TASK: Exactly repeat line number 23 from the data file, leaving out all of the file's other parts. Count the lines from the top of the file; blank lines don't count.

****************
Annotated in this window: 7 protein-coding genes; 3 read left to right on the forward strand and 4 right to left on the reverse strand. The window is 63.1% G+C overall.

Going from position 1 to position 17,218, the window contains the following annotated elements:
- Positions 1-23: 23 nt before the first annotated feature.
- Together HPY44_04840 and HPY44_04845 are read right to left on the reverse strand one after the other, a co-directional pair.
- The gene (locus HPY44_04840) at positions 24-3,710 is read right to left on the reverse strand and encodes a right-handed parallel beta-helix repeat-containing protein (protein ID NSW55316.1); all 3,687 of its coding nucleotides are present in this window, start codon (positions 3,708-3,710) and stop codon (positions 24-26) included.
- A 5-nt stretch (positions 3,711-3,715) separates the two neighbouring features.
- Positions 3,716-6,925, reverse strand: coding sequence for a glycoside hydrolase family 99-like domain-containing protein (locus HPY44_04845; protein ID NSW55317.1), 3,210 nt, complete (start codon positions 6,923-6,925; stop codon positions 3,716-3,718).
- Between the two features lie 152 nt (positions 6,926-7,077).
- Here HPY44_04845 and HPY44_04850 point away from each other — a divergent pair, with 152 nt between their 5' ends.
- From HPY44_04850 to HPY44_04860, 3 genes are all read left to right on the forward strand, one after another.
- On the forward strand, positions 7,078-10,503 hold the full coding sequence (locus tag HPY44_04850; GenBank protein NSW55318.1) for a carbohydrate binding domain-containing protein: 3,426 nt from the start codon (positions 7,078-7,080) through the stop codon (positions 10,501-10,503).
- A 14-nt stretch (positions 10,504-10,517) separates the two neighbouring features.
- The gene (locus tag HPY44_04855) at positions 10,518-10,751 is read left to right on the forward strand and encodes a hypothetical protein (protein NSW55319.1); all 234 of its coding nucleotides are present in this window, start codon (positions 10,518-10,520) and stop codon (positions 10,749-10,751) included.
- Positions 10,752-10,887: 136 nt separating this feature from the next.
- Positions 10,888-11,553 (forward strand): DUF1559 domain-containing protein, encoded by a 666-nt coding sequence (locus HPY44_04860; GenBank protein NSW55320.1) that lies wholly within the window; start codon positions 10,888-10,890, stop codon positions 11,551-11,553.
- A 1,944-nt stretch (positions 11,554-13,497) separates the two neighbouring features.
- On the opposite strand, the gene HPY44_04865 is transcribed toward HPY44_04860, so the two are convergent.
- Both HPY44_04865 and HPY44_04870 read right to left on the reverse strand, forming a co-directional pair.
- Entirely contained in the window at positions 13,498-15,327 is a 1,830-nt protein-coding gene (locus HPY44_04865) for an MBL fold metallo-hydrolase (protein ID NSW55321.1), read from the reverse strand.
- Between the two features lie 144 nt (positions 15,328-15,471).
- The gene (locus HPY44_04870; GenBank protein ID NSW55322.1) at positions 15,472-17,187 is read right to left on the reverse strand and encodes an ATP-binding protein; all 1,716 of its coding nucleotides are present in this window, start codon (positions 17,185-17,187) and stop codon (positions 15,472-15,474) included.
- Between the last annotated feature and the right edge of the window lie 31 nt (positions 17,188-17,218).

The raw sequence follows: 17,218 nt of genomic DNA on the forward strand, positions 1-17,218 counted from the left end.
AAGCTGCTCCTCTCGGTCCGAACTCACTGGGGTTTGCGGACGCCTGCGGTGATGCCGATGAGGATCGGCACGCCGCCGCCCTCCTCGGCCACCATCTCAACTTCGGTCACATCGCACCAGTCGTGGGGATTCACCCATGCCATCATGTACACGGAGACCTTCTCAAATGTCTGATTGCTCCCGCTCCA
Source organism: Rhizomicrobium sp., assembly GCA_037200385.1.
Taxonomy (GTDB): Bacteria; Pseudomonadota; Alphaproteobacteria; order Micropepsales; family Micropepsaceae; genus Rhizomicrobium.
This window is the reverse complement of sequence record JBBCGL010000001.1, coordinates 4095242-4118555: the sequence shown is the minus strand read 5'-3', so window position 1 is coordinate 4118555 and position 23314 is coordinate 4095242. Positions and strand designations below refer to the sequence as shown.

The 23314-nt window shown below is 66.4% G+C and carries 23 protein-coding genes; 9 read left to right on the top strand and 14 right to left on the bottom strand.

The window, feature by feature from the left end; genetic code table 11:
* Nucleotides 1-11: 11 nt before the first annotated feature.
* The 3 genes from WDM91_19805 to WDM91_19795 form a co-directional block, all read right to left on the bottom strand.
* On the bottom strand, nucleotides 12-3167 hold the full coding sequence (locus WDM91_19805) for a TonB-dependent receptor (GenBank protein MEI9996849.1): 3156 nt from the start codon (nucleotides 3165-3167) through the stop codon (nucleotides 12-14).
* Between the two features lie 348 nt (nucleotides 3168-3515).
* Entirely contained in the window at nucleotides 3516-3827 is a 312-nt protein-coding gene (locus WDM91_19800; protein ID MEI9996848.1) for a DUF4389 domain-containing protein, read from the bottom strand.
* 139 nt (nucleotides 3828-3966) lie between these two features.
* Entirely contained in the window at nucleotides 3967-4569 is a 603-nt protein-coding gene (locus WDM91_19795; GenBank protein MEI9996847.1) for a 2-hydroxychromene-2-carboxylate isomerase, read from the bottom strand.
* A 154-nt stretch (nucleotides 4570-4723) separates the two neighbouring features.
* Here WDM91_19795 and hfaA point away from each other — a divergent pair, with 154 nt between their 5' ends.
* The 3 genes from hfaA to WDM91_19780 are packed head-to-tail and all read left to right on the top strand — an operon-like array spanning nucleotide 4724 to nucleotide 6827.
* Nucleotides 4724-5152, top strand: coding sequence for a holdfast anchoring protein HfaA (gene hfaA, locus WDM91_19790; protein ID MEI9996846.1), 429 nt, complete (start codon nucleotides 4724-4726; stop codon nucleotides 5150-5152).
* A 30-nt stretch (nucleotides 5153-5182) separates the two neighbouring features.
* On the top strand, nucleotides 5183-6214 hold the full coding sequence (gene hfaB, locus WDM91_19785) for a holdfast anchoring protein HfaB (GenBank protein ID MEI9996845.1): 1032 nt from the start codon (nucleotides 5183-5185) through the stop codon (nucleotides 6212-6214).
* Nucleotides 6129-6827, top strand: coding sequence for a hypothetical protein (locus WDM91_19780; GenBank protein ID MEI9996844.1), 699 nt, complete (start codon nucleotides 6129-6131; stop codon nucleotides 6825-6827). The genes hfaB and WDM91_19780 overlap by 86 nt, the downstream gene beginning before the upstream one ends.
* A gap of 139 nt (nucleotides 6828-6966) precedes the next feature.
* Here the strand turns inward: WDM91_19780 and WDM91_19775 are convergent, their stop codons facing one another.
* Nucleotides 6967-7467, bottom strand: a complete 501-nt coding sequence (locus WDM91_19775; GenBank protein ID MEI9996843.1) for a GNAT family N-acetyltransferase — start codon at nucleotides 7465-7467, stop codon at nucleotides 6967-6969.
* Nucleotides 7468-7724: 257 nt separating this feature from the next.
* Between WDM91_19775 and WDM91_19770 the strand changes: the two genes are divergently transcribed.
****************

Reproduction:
The raw sequence follows: 17,218 nt of genomic DNA on the forward strand, positions 1-17,218 counted from the left end.